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El Conjuro Mines Spain, Busquístar, La Alpujarra, Spain.

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The El Conjuro Mines consist of several areas: El Conjuro, San Adolfo, San Augusto, Oportunidad, Virgen de las Angustias, Santa Elisa, Complemento, La Última. The deposits are spread out through the neighbouring areas of Almegíjar, Cástaras and La Taha, but the main site is located in Busquístar. The minerals are goethite, hematite, lepidocrocite, todorokite, rancieite and barite.

The mines originate from time of the Moor's and it is then that the first mining took place for the extraction of iron. However, it wasn't until 1895 when a banker from Madrid, Adolfo Bayo commissioned a mining engineer Stéphen Czyszkowski to survey the mines properly. The results where very promising and subsequently in 1899 the mines were sold to the French company Schneider et Cie., a subsidiary of El Creusot, for three million francs.

The development of the mines was hampered by the difficulty of transport access and eventually a railway was built to overcome this issue. However, this was constantly eroded and damaged by the landslides in the area due to heavy rain and wasn't that successful.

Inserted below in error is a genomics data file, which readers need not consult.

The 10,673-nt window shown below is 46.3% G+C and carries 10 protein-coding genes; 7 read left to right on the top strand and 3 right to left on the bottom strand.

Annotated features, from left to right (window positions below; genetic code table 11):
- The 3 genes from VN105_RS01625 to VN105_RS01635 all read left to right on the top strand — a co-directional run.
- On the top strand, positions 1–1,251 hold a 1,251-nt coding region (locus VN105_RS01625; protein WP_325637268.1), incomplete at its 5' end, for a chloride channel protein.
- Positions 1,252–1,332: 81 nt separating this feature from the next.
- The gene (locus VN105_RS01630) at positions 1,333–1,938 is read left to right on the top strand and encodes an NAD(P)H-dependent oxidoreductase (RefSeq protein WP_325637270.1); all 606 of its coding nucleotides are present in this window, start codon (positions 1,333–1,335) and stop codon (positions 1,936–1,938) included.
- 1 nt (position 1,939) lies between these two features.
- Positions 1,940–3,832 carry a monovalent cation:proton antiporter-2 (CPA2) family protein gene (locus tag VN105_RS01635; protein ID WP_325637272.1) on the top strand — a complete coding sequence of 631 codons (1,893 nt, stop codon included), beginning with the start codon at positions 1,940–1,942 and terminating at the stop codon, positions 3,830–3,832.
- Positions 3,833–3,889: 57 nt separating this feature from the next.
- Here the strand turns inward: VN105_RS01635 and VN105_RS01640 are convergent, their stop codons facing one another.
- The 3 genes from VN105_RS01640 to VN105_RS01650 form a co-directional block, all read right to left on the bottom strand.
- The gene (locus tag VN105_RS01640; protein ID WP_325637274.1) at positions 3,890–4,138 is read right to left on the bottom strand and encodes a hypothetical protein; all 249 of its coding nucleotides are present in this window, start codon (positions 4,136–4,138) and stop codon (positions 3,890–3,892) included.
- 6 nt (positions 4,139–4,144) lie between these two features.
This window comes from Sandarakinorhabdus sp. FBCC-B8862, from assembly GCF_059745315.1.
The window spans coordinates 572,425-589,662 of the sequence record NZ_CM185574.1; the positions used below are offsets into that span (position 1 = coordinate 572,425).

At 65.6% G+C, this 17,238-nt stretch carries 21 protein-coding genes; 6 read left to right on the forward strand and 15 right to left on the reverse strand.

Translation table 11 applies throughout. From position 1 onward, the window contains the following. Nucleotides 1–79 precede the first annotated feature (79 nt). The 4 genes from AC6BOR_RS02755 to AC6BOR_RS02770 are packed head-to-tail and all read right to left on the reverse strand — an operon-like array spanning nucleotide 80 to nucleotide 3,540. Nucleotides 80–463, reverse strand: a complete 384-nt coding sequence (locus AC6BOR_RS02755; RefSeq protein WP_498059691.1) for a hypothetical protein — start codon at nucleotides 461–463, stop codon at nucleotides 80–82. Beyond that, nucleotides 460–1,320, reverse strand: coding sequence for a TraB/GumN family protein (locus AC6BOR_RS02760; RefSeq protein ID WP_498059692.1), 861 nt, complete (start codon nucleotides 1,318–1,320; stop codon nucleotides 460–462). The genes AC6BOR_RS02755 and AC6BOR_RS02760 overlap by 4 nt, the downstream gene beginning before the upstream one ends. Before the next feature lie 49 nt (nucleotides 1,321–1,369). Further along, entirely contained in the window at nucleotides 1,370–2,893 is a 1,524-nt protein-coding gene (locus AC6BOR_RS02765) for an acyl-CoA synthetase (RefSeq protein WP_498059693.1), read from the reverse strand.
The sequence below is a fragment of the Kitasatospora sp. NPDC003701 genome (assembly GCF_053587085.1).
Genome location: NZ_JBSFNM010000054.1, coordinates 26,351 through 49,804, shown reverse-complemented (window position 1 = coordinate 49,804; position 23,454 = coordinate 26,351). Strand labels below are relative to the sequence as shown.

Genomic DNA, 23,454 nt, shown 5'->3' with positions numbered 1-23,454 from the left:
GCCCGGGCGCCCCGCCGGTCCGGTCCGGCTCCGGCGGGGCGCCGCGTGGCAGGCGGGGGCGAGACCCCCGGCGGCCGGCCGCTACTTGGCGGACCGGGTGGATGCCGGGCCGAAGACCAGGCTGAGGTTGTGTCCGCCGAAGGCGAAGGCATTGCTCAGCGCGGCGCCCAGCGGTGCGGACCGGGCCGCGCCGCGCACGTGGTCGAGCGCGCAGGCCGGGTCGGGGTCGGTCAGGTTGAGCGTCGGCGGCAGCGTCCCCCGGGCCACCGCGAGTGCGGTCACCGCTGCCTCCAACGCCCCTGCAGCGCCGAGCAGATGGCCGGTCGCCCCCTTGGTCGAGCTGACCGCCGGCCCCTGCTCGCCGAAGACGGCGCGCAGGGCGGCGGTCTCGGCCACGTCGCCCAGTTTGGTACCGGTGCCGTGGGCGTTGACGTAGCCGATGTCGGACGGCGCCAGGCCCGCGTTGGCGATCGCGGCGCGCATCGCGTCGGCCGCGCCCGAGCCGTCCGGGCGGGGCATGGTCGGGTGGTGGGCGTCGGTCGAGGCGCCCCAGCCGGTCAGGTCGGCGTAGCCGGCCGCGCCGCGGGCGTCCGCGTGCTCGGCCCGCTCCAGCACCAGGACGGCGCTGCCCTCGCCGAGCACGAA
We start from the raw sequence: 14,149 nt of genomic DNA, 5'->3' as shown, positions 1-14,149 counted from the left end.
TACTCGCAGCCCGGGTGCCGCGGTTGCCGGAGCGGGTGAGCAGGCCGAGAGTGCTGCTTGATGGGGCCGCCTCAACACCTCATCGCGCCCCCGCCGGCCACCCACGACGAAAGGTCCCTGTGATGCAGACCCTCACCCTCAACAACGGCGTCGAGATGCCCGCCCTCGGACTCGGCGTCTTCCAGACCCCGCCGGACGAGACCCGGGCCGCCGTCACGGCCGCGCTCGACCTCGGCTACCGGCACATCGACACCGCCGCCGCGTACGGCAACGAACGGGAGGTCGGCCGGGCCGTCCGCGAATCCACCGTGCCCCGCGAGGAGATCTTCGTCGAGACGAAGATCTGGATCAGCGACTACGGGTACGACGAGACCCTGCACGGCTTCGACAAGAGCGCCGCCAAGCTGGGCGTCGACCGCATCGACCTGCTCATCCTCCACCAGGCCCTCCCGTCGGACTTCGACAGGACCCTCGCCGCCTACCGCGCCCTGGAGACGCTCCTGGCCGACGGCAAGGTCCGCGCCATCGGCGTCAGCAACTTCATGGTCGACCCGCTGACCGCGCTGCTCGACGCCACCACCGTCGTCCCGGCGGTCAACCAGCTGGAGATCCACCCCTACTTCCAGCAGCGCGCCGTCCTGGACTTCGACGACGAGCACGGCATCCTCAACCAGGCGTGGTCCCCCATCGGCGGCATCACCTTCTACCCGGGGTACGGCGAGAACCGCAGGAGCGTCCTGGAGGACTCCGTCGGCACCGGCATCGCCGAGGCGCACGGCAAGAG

In 1954 the ownership of the mines was transferred to Minas de Hierro from El Conjuro, SA, of Ensidesa, and ore was supplied to the blast furnaces of Avilés. In 1956, the Ministry of Industry authorized the installation of an aerial rope haulage system, which entered into service in 1957. The aerial ropeway took a 18km route from the loading hoppers some 200m from the mine to a loading dock which can still be seen today at the Rules dam. From here the ore was then transported by trucks to the port of Motril.

The mines began to struggle in 1964 as the reserves of ore first documented at the turn of the century failed to materialise. The aerial cable that had been used to transport ore was frequently damaged and unusable due to the high winds present in the area resulting in many tub derailments. In 1974, mining operations stopped. Some 3 million tonnes of ore were extracted during the last 2 decades, but this fell short of expected amounts.

Currently (2018) a small amount of aggregates is extracted from the south side of the mine site. The whole site is an open cast mine, with a number of large benches still in place. Around the mine there are a number of buildings including the mine offices, weighbridge, and large ore hoppers that locate the start of the aerial ropeway. The University of Granada recently bought the whole site to study the growth of plants in iron rich soils.

A look at the remains of the mines on this large open cast site

A trip to have a chat with the miners currently working the mine and to look around the old and new workings at 1400m altitude.

(Karlie and Mike), 6th June 2018.